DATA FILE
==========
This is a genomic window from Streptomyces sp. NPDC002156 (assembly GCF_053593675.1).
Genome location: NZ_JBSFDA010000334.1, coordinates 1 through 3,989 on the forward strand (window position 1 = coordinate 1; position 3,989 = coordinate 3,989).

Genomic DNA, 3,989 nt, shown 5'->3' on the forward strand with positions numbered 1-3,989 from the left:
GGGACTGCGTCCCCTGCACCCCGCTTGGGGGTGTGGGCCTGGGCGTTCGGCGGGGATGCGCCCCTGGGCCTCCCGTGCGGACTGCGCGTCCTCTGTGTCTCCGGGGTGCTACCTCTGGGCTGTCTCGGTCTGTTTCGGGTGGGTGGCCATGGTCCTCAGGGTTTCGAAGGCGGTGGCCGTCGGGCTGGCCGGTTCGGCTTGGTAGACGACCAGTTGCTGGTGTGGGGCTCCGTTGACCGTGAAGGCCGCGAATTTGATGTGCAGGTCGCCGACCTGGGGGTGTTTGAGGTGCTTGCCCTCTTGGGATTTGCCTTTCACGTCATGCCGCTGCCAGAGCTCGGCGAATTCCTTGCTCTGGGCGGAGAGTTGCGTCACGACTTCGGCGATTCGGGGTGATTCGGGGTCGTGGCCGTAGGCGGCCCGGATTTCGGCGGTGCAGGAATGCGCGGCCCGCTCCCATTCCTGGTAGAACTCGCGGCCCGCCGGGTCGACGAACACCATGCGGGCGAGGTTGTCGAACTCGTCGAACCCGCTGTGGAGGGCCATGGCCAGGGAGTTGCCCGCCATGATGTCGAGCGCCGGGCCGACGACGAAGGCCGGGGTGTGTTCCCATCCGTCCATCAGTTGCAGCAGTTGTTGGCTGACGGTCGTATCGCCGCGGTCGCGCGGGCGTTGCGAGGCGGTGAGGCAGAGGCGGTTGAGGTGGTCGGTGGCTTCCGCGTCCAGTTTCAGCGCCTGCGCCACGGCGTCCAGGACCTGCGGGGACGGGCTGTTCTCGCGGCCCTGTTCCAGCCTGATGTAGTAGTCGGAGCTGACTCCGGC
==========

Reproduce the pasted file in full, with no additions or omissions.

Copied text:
This is a genomic window from Streptomyces sp. NPDC002156 (assembly GCF_053593675.1).
Genome location: NZ_JBSFDA010000334.1, coordinates 1 through 3,989 on the forward strand (window position 1 = coordinate 1; position 3,989 = coordinate 3,989).

Genomic DNA, 3,989 nt, shown 5'->3' on the forward strand with positions numbered 1-3,989 from the left:
GGGACTGCGTCCCCTGCACCCCGCTTGGGGGTGTGGGCCTGGGCGTTCGGCGGGGATGCGCCCCTGGGCCTCCCGTGCGGACTGCGCGTCCTCTGTGTCTCCGGGGTGCTACCTCTGGGCTGTCTCGGTCTGTTTCGGGTGGGTGGCCATGGTCCTCAGGGTTTCGAAGGCGGTGGCCGTCGGGCTGGCCGGTTCGGCTTGGTAGACGACCAGTTGCTGGTGTGGGGCTCCGTTGACCGTGAAGGCCGCGAATTTGATGTGCAGGTCGCCGACCTGGGGGTGTTTGAGGTGCTTGCCCTCTTGGGATTTGCCTTTCACGTCATGCCGCTGCCAGAGCTCGGCGAATTCCTTGCTCTGGGCGGAGAGTTGCGTCACGACTTCGGCGATTCGGGGTGATTCGGGGTCGTGGCCGTAGGCGGCCCGGATTTCGGCGGTGCAGGAATGCGCGGCCCGCTCCCATTCCTGGTAGAACTCGCGGCCCGCCGGGTCGACGAACACCATGCGGGCGAGGTTGTCGAACTCGTCGAACCCGCTGTGGAGGGCCATGGCCAGGGAGTTGCCCGCCATGATGTCGAGCGCCGGGCCGACGACGAAGGCCGGGGTGTGTTCCCATCCGTCCATCAGTTGCAGCAGTTGTTGGCTGACGGTCGTATCGCCGCGGTCGCGCGGGCGTTGCGAGGCGGTGAGGCAGAGGCGGTTGAGGTGGTCGGTGGCTTCCGCGTCCAGTTTCAGCGCCTGCGCCACGGCGTCCAGGACCTGCGGGGACGGGCTGTTCTCGCGGCCCTGTTCCAGCCTGATGTAGTAGTCGGAGCTGACTCCGGC